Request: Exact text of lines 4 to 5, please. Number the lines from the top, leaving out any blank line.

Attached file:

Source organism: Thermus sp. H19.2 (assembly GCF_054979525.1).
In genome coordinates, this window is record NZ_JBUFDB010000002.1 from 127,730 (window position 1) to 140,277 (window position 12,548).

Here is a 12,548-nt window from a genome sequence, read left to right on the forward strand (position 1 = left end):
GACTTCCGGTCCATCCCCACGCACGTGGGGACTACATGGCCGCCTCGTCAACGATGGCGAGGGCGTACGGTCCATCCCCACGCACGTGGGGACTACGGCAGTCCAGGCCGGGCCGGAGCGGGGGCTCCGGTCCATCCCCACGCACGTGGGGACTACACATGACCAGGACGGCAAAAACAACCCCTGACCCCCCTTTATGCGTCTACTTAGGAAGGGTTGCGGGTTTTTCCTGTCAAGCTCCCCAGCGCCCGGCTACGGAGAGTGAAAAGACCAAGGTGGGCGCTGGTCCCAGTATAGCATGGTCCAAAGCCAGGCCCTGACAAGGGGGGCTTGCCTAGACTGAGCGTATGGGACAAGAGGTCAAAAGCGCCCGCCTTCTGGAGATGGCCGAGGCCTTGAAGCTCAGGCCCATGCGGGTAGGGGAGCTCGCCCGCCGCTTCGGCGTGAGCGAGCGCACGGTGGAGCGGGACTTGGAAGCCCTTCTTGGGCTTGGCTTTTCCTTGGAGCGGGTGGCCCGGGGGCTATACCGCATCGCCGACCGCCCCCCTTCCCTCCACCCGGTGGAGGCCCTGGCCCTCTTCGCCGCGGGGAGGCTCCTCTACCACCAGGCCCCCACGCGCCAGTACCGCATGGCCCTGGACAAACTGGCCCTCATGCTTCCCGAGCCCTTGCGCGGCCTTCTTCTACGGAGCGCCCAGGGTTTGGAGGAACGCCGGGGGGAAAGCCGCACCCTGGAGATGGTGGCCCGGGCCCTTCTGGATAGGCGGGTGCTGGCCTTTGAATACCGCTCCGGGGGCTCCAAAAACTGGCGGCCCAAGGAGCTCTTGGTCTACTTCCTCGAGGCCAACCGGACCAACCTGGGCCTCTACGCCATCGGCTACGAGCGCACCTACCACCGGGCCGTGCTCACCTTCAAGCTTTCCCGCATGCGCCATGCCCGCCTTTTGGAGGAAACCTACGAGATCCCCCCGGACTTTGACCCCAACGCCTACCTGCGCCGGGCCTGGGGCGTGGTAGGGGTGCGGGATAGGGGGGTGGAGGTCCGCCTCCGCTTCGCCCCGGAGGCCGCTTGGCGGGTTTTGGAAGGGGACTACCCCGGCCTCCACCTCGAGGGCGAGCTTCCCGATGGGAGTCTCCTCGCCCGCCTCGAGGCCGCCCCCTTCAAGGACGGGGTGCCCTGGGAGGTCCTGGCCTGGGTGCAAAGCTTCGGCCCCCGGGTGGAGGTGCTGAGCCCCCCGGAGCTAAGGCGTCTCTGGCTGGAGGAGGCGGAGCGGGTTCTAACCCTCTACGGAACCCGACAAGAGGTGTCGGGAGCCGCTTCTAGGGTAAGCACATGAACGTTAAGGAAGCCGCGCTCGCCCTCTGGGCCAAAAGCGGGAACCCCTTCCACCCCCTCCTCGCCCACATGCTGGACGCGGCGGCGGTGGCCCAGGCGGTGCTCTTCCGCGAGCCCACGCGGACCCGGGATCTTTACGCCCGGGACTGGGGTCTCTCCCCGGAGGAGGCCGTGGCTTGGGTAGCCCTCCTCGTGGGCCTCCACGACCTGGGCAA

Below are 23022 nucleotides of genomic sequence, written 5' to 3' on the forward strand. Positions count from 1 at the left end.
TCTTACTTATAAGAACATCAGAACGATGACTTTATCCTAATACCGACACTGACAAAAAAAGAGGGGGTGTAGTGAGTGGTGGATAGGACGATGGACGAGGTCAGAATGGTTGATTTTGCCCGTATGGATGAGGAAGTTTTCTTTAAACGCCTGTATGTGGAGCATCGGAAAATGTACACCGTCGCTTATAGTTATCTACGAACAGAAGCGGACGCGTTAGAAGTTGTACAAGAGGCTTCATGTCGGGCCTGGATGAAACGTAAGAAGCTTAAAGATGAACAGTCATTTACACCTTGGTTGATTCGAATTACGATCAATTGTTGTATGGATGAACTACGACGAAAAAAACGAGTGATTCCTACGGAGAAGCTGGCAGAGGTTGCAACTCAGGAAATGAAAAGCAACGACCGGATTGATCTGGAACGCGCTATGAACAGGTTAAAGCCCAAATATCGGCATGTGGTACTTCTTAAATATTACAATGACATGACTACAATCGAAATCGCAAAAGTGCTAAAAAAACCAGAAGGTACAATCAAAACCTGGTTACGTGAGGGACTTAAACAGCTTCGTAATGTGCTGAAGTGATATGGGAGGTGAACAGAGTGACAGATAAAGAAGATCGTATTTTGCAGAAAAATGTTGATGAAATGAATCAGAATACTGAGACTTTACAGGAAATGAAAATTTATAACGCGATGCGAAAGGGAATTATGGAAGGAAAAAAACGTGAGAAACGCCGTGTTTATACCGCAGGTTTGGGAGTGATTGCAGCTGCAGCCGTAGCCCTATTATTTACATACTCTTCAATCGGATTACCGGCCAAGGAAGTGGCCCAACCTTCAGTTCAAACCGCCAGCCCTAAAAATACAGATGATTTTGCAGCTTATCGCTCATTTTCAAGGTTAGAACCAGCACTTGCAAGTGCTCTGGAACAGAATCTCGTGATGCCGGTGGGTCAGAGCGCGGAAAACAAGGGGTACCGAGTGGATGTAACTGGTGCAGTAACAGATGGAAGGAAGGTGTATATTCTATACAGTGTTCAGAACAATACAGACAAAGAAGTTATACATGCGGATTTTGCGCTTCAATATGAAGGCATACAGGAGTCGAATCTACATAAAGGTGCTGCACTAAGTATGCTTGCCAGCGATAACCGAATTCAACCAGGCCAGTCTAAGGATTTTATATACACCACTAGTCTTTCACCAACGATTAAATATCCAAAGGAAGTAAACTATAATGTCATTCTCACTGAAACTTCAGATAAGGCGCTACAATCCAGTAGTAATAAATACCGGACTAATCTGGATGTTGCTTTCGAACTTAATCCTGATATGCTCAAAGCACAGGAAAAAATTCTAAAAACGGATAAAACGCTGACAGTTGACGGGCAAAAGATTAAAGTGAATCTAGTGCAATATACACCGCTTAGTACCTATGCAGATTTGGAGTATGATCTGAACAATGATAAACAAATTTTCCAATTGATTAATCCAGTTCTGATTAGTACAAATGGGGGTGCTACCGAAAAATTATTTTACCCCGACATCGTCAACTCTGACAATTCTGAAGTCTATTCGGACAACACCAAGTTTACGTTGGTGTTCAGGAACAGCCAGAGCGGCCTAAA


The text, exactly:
GACTTCCGGTCCATCCCCACGCACGTGGGGACTACATGGCCGCCTCGTCAACGATGGCGAGGGCGTACGGTCCATCCCCACGCACGTGGGGACTACGGCAGTCCAGGCCGGGCCGGAGCGGGGGCTCCGGTCCATCCCCACGCACGTGGGGACTACACATGACCAGGACGGCAAAAACAACCCCTGACCCCCCTTTATGCGTCTACTTAGGAAGGGTTGCGGGTTTTTCCTGTCAAGCTCCCCAGCGCCCGGCTACGGAGAGTGAAAAGACCAAGGTGGGCGCTGGTCCCAGTATAGCATGGTCCAAAGCCAGGCCCTGACAAGGGGGGCTTGCCTAGACTGAGCGTATGGGACAAGAGGTCAAAAGCGCCCGCCTTCTGGAGATGGCCGAGGCCTTGAAGCTCAGGCCCATGCGGGTAGGGGAGCTCGCCCGCCGCTTCGGCGTGAGCGAGCGCACGGTGGAGCGGGACTTGGAAGCCCTTCTTGGGCTTGGCTTTTCCTTGGAGCGGGTGGCCCGGGGGCTATACCGCATCGCCGACCGCCCCCCTTCCCTCCACCCGGTGGAGGCCCTGGCCCTCTTCGCCGCGGGGAGGCTCCTCTACCACCAGGCCCCCACGCGCCAGTACCGCATGGCCCTGGACAAACTGGCCCTCATGCTTCCCGAGCCCTTGCGCGGCCTTCTTCTACGGAGCGCCCAGGGTTTGGAGGAACGCCGGGGGGAAAGCCGCACCCTGGAGATGGTGGCCCGGGCCCTTCTGGATAGGCGGGTGCTGGCCTTTGAATACCGCTCCGGGGGCTCCAAAAACTGGCGGCCCAAGGAGCTCTTGGTCTACTTCCTCGAGGCCAACCGGACCAACCTGGGCCTCTACGCCATCGGCTACGAGCGCACCTACCACCGGGCCGTGCTCACCTTCAAGCTTTCCCGCATGCGCCATGCCCGCCTTTTGGAGGAAACCTACGAGATCCCCCCGGACTTTGACCCCAACGCCTACCTGCGCCGGGCCTGGGGCGTGGTAGGGGTGCGGGATAGGGGGGTGGAGGTCCGCCTCCGCTTCGCCCCGGAGGCCGCTTGGCGGGTTTTGGAAGGGGACTACCCCGGCCTCCACCTCGAGGGCGAGCTTCCCGATGGGAGTCTCCTCGCCCGCCTCGAGGCCGCCCCCTTCAAGGACGGGGTGCCCTGGGAGGTCCTGGCCTGGGTGCAAAGCTTCGGCCCCCGGGTGGAGGTGCTGAGCCCCCCGGAGCTAAGGCGTCTCTGGCTGGAGGAGGCGGAGCGGGTTCTAACCCTCTACGGAACCCGACAAGAGGTGTCGGGAGCCGCTTCTAGGGTAAGCACATGAACGTTAAGGAAGCCGCGCTCGCCCTCTGGGCCAAAAGCGGGAACCCCTTCCACCCCCTCCTCGCCCACATGCTGGACGCGGCGGCGGTGGCCCAGGCGGTGCTCTTCCGCGAGCCCACGCGGACCCGGGATCTTTACGCCCGGGACTGGGGTCTCTCCCCGGAGGAGGCCGTGGCTTGGGTAGCCCTCCTCGTGGGCCTCCACGACCTGGGCAA

Below are 23022 nucleotides of genomic sequence, written 5' to 3' on the forward strand. Positions count from 1 at the left end.